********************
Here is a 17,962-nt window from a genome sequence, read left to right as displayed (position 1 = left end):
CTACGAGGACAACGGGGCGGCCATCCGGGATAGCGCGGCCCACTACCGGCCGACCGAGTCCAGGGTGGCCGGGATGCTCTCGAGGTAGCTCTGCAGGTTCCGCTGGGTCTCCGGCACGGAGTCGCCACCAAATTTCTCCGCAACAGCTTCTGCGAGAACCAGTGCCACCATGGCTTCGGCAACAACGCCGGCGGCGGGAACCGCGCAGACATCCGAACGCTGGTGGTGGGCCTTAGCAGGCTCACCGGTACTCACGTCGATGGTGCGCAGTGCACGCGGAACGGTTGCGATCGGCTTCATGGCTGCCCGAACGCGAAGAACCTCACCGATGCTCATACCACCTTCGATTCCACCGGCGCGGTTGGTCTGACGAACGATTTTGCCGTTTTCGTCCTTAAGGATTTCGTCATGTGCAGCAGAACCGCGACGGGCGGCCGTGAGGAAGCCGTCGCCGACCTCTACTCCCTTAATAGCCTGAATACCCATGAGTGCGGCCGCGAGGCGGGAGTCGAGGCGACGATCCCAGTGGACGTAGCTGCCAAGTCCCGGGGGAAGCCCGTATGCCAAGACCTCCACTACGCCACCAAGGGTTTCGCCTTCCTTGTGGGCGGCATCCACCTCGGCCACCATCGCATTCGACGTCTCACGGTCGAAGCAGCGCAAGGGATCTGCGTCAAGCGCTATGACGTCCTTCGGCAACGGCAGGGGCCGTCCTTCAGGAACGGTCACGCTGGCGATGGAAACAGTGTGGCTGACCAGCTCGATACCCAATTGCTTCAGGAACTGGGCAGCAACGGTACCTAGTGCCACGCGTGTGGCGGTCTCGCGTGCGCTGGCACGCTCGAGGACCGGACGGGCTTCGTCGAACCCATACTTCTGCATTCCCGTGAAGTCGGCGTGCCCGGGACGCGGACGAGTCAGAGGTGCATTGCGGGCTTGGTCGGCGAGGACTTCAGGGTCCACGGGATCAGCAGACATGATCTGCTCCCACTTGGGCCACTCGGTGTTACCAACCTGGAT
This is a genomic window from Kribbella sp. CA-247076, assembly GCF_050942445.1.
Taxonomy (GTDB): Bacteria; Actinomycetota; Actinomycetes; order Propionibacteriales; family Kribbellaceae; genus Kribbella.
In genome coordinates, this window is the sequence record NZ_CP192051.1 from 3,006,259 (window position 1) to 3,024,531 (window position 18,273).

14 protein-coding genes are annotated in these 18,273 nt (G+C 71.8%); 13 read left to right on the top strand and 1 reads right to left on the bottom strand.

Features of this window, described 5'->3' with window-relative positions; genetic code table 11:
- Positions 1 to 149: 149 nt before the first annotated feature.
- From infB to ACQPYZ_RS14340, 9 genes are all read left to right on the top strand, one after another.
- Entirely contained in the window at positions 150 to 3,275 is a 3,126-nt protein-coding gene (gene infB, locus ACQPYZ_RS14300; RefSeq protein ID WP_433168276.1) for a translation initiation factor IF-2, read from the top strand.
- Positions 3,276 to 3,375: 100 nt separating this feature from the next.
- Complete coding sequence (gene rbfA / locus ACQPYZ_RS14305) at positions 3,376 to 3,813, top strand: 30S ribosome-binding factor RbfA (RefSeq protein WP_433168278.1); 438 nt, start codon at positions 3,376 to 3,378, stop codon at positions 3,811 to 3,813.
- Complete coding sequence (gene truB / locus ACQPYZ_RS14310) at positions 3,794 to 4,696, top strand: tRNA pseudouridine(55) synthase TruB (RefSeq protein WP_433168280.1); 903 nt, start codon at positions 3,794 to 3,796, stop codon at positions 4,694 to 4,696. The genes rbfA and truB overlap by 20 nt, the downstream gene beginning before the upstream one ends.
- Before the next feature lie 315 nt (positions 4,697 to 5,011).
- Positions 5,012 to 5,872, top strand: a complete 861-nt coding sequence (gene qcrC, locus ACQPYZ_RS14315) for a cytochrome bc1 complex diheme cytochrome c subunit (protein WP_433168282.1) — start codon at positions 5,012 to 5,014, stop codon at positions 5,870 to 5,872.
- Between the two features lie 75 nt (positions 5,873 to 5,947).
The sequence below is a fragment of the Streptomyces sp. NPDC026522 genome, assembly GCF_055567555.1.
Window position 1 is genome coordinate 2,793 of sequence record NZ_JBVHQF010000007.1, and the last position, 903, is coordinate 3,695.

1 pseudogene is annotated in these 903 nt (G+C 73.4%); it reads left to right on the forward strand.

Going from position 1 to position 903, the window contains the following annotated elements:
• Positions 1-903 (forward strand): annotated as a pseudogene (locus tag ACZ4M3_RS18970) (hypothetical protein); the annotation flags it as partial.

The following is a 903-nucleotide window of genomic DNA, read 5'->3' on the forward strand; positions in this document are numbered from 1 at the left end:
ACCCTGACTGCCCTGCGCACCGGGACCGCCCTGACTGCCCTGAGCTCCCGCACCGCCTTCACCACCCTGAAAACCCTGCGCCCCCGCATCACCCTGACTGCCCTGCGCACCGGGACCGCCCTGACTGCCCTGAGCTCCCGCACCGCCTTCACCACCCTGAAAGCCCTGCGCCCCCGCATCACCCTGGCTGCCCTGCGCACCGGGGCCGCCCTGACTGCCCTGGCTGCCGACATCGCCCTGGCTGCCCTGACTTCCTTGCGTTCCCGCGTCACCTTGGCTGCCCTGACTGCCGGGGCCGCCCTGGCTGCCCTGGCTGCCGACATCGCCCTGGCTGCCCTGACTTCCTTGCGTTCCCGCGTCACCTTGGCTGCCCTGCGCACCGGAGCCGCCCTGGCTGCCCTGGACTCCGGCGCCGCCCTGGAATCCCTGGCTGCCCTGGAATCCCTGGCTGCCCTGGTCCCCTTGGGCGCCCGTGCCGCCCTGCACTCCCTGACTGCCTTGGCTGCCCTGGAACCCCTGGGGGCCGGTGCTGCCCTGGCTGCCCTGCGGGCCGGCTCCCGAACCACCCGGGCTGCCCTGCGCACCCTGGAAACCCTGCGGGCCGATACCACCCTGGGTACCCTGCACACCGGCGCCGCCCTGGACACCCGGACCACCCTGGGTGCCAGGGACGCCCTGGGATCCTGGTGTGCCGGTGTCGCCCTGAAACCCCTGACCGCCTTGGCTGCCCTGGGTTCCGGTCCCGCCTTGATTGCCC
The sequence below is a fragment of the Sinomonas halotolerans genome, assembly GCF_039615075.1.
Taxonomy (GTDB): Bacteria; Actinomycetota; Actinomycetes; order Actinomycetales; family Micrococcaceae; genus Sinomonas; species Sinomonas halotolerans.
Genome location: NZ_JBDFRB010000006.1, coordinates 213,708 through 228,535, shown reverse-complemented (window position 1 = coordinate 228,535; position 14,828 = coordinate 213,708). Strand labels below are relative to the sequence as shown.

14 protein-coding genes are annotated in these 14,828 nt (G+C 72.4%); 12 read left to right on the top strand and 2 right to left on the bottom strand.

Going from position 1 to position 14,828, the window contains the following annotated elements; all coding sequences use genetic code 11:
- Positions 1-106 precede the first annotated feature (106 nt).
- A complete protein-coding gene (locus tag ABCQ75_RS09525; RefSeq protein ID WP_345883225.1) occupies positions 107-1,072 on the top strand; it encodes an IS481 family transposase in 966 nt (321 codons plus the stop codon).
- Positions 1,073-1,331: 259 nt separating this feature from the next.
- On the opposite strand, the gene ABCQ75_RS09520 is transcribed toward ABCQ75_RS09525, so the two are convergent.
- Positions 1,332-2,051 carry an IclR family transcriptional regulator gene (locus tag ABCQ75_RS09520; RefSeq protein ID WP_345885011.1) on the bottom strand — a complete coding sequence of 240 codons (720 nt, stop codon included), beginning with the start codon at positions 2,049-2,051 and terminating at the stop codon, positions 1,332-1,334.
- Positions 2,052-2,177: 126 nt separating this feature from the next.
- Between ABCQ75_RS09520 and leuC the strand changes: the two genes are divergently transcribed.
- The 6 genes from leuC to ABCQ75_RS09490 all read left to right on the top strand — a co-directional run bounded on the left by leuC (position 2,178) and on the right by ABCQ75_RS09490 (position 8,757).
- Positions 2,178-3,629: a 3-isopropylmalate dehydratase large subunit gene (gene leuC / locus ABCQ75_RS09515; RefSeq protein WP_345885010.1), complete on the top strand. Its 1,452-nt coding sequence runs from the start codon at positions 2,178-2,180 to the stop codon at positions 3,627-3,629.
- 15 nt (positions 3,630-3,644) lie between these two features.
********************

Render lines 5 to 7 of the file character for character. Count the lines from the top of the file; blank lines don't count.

In genome coordinates, this window is the sequence record NZ_CP192051.1 from 3,006,259 (window position 1) to 3,024,531 (window position 18,273).

14 protein-coding genes are annotated in these 18,273 nt (G+C 71.8%); 13 read left to right on the top strand and 1 reads right to left on the bottom strand.

Features of this window, described 5'->3' with window-relative positions; genetic code table 11: